Statistical reasoning, exploratory data analysis, data visualization, and the development of interactive computational environments which support these activities, comprise the broad areas of Professor Oldford's research interests.
Much of this kind of research has come to be known in recent years under such names as statistical learning and data mining, the latter being used mainly when data sets are so large that computational considerations figure importantly in the statistical methodology that can be applied. The goal is typically to uncover previously unknown, unanticipated, or unusual, relationships and structures within a set of data. The data set could consist of a set of text documents, financial transactions, gene expressions, and so on; characteristically the data will contain many items each of which will have many measured variables or dimensions.
Professor Oldford and his students have developed and applied data mining methodology to such applications as the real-time clustering of document snippets returned from web searches, pharmaceutical drug discovery, and predicting whether a patient carries a genetic mutation for colon cancer based on their family history. Other students under his supervision have carried out more theoretical based investigations on dimension reduction and a variety of algorithms for finding like groups in data (or clustering).
Professor Oldford has developed methodology and software for carrying out interactive clustering, the approach being to design and provide a computing environment where the data analyst can search for structure, freely mixing different automatic clustering methods with one another and in combination with interactive visualization tools for high dimensional data. These tools are added to the quantitative programming environment called Quail which has been developed over many years by Professor Oldford, his colleagues and students. Quail was designed primarily as an experimental computational laboratory for prototyping interactive methods and for expressing data analysis strategies in software.
Related to computational structure and methods for interactive data analysis, but somewhat removed from software implementation, is Professor Oldford's research on the philosophical structure of statistical reasoning. More generally still, Prof. Oldford's scholarly interests include the role of scientific and statistical reasoning in public policy.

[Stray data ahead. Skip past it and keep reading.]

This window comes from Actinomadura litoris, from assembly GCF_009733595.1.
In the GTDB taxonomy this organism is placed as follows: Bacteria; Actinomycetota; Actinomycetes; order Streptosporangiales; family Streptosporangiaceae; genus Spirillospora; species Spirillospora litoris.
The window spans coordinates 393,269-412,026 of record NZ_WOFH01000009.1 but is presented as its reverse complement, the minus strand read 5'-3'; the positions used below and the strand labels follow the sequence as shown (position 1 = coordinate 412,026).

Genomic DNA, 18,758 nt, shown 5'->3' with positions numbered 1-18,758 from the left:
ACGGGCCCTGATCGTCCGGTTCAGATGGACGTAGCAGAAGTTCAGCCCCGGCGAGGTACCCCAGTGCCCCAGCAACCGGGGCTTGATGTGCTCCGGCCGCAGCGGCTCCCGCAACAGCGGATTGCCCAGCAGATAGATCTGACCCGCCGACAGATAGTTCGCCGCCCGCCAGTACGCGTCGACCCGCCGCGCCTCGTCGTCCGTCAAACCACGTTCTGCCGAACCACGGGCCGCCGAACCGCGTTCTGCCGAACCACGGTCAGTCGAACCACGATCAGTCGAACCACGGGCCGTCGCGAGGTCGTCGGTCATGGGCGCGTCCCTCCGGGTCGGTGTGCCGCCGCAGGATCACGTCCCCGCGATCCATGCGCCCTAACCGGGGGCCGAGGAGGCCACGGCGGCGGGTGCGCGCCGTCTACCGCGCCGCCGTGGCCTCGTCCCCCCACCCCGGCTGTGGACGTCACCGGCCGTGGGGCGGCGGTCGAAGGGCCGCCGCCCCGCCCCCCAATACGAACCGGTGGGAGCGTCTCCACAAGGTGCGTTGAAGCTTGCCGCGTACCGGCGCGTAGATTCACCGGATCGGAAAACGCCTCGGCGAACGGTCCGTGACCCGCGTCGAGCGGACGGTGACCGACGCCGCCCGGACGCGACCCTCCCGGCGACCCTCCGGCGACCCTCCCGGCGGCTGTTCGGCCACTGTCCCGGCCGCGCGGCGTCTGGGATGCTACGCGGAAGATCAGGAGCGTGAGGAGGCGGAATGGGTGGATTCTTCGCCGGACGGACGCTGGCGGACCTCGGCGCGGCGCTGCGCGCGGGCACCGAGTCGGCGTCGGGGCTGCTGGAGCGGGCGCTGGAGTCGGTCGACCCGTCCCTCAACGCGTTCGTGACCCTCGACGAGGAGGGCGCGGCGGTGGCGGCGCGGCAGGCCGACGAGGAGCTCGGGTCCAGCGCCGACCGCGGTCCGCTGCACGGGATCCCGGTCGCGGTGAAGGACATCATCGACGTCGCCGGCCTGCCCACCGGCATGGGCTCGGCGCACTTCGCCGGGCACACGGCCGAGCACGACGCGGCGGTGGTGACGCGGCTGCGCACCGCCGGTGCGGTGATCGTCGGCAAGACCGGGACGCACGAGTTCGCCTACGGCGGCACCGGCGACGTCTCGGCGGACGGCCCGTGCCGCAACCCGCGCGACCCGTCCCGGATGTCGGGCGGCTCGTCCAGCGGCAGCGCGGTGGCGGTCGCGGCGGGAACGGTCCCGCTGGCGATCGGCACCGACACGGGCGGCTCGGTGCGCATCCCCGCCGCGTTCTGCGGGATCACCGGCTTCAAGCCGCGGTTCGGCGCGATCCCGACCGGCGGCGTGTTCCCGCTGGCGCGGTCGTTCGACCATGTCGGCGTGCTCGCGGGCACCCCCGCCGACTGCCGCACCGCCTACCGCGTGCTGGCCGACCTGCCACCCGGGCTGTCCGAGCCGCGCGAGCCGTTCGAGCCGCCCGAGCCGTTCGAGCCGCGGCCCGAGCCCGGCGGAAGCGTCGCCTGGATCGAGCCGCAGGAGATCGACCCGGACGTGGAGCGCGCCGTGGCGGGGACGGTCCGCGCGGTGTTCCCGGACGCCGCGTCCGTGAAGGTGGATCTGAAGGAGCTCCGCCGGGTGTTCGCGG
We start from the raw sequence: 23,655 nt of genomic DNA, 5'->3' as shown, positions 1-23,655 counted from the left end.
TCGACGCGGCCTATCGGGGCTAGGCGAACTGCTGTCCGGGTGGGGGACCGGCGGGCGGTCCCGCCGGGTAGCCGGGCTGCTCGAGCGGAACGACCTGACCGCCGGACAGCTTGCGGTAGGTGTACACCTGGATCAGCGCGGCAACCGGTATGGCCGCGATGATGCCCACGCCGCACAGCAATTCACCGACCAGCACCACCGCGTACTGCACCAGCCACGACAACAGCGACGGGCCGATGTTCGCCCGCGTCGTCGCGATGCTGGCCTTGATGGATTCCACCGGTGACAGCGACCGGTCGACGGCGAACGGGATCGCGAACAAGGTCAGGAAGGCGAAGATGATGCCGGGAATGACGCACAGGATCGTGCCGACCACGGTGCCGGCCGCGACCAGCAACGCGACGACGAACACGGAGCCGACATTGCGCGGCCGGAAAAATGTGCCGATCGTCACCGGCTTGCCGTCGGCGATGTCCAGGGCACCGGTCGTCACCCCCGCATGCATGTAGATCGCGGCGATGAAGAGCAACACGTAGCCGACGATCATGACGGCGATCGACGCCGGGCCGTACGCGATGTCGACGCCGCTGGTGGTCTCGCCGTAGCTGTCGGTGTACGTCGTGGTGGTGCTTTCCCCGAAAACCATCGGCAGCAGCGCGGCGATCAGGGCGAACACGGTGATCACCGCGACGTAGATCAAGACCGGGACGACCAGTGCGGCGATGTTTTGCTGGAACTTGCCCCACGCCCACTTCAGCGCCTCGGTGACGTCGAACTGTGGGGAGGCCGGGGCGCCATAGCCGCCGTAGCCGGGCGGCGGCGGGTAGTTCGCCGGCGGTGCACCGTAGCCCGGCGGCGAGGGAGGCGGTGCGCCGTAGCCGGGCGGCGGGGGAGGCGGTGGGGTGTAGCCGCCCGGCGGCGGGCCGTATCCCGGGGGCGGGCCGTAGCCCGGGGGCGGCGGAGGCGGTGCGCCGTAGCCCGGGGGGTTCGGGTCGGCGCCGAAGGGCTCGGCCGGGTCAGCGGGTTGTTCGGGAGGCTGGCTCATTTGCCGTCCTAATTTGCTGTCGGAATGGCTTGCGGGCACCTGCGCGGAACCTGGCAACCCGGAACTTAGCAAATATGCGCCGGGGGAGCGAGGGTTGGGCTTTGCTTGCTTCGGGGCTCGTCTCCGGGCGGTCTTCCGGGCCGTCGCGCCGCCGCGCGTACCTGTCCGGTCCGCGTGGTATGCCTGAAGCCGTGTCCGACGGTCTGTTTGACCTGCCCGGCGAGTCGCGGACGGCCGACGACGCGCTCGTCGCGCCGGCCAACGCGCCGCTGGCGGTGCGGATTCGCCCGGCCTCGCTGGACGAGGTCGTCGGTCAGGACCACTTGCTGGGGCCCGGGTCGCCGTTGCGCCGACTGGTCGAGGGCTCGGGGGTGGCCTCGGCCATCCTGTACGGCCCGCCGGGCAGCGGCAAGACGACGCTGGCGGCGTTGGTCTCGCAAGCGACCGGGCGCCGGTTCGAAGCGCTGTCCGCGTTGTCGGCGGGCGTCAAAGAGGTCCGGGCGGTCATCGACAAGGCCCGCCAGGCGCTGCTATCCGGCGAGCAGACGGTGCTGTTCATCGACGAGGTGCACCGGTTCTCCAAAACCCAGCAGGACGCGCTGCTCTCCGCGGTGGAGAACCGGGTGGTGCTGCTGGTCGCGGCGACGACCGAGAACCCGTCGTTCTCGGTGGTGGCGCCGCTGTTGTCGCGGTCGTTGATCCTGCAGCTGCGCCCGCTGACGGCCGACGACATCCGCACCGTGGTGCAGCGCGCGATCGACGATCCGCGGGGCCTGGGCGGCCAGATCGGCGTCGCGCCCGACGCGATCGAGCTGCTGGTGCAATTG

Professor Oldford's professional statistical career began at Statistics Canada where he was a survey methodologist. After his graduate training, he joined the Center for Computational Research in Economics and Management Science of the Sloan School at MIT where he taught statistics, conducted research and was statistical consultant to the speech recognition group at MIT. Over the years Prof. Oldford has consulted privately on statistical and computational problems with a variety of organizations including publishing houses, medical and dental researchers, AT&T Bell Laboratories, Dupont, and the US Federal Reserve Board among others.
Professor Oldford was one of three founders of the Society for Artificial Intelligence and Statistics, which has been holding biennial workshops on A.I. and Statistics, since 1990. He has been active in a variety of other national and international organizations including being elected to the council of the International Association for Statistical Computing and the board of directors of the Statistical Society of Canada. Professor Oldford has served on the editorial board of the Journal of the American Statistical Association, the Journal of Computational Graphics and Statistics, the International Statistical Review, and Statistics and Computing, where he also served as Editor-in-Chief from 2001 to 2006.
Professor Oldford has been on numerous conference program committees, including chairing the 4th International workshop on AI and Statistics and, from 2002 to 2005, co-editing the series of interdisciplinary papers on "Statistics, Science and Public Policy" from the conferences of the same name.
Since joining the University of Waterloo, Professor Oldford has served as Associate Chair of Statistics and Actuarial Science, Associate Dean (Computing) for the Faculty of Mathematics, and is presently the Director of the Centre for Computational Mathematics in Industry and Commerce.